And he's right, not just with regard to apple devices but in general. There are better video formats around than flash, and as far as web interfaces go, despite the fact that you can do a very slick job with it, this has still not taken off.* Which I would take as a sign that it never will. It's time to move on. As Jobs points out, HTML 5 will provide a lot more functionality, require no third party browser plug-ins, be much more efficient, and it's not proprietary.

    Adobe could have foreseen all this coming and made some attempt to deal with these issues years ago, but they didn't bother. I imagine they are happy enough with flash as it is -- mostly for advertising. I'm sure that will remain.

    * it's clunky
    Last edited by MK27; 04-29-2010 at 02:36 PM.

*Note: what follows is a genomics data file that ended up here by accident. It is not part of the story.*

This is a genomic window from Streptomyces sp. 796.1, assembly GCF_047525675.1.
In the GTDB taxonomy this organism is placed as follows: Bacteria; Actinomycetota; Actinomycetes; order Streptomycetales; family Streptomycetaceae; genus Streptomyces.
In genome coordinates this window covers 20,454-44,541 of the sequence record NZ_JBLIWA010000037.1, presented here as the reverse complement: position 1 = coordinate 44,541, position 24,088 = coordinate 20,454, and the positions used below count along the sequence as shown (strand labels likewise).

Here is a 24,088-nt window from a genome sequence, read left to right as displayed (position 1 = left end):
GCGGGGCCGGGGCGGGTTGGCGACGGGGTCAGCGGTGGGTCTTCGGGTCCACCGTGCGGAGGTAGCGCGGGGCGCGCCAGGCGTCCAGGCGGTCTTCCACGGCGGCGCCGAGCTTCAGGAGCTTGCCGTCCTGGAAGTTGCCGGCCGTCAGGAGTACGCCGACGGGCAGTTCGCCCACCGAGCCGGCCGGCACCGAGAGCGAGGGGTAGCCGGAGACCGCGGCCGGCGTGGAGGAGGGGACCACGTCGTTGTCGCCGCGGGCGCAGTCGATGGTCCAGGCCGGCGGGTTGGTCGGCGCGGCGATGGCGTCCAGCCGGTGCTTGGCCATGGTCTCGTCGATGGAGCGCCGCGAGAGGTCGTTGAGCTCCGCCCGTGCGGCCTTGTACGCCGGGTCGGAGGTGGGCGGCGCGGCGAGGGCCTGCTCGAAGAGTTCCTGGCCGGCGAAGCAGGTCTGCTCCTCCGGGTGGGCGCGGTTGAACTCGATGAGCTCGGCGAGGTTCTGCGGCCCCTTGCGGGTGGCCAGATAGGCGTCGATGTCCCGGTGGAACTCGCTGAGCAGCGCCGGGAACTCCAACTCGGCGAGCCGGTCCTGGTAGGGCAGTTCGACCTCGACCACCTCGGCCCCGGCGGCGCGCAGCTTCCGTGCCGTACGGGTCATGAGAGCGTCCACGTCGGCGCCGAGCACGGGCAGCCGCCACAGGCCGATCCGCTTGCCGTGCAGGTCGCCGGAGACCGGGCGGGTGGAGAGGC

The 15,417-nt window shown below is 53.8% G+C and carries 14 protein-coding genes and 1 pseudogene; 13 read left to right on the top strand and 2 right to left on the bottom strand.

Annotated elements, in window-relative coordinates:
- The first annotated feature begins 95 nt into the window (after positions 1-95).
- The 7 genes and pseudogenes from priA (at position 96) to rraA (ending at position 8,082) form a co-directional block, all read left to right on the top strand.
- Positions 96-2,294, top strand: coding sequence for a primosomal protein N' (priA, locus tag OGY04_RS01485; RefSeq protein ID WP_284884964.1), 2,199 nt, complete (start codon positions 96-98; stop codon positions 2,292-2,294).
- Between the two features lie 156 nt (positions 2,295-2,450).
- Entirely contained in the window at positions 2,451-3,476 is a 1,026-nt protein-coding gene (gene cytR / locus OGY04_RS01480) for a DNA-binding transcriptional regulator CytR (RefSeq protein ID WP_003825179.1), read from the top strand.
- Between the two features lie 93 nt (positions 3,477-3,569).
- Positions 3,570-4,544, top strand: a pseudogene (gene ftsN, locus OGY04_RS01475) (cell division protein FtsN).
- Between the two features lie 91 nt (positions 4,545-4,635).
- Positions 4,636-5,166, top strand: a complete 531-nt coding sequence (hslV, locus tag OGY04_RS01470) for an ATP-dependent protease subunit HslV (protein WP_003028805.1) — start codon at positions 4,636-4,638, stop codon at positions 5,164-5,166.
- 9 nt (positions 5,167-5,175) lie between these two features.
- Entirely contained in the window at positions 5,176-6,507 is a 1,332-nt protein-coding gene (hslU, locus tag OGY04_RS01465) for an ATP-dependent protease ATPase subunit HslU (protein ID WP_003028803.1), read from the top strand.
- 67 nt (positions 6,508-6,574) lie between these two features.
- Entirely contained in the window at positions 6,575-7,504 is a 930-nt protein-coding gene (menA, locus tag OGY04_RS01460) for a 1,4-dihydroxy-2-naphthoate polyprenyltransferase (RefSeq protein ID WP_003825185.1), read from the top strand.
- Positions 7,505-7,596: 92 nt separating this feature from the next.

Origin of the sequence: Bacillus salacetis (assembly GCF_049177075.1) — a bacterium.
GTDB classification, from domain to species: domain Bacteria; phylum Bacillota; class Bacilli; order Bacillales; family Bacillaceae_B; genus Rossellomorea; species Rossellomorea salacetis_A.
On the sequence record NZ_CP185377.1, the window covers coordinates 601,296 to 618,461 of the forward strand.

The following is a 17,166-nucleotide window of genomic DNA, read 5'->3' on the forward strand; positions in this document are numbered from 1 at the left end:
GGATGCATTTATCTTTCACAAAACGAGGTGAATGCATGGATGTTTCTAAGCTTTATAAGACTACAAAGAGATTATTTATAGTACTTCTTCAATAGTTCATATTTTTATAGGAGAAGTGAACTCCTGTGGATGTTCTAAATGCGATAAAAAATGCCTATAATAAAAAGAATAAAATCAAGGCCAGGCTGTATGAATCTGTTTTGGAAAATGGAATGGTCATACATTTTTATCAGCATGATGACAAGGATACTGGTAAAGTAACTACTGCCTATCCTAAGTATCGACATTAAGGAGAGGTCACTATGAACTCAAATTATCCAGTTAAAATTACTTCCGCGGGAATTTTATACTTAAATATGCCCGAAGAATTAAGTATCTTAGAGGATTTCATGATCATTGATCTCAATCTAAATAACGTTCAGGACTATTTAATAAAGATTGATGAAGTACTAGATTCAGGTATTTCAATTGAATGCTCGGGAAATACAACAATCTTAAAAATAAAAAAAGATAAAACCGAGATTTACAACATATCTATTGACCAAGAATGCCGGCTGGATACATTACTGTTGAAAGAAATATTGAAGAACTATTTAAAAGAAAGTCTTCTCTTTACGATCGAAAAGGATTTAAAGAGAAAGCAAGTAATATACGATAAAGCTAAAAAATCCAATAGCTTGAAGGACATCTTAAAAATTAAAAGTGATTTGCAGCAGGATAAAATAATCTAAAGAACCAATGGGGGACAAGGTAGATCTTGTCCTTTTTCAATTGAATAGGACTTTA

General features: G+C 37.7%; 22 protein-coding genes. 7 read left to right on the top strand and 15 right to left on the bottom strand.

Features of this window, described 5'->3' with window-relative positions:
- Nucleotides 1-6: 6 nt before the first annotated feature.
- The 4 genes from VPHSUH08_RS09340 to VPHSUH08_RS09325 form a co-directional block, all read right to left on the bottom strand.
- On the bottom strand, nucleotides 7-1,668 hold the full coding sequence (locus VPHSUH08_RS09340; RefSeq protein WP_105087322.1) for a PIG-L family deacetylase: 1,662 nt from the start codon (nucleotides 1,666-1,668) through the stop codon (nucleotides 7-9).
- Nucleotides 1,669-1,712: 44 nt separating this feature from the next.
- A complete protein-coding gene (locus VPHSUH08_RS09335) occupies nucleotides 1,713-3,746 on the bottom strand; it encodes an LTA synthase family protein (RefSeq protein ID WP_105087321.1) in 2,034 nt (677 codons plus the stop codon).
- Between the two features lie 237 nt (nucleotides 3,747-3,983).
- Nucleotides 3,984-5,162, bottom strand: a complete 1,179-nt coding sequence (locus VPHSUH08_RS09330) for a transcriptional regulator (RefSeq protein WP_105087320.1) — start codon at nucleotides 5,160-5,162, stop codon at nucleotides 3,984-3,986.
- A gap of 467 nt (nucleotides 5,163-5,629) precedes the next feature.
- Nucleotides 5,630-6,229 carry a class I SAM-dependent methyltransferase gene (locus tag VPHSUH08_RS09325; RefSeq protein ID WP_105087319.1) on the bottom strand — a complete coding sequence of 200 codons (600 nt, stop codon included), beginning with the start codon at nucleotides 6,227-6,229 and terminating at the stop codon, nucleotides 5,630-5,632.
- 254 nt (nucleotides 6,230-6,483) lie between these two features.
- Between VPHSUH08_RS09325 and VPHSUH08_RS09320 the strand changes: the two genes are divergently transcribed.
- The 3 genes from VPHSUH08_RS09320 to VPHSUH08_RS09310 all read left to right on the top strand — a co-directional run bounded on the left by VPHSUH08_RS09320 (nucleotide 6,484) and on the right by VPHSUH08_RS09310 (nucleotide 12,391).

C programming resources:
    GNU C Function and Macro Index -- glibc reference manual
    The C Book -- nice online learner guide
    Current ISO draft standard
    CCAN -- new CPAN like open source library repository
    3 (different) GNU debugger tutorials: #1 -- #2 -- #3
    cpwiki -- our wiki on sourceforge

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    what should Adobe do to retaliate?
    Nothing. I think if Adobe sees this as a time for "getting Apple back" nothing good will come of it. If they feel like the web is going to start moving away from Flash, then I agree with the many blogs that have expressed Adobe should renew it's focus on graphics and animation software, and make tools for HTML 5 / other widely used formats.

  4. #4
    (?<!re)tired Mario F.'s Avatar
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    My beef with Apple is not so much their decision to pull off Flash from their platforms. They didn't. You will just not be able to buy from that gatekeeper they call Apple Store any software based on Flash. "black-market" flash players and application can still be made available to the iPhone and iPad.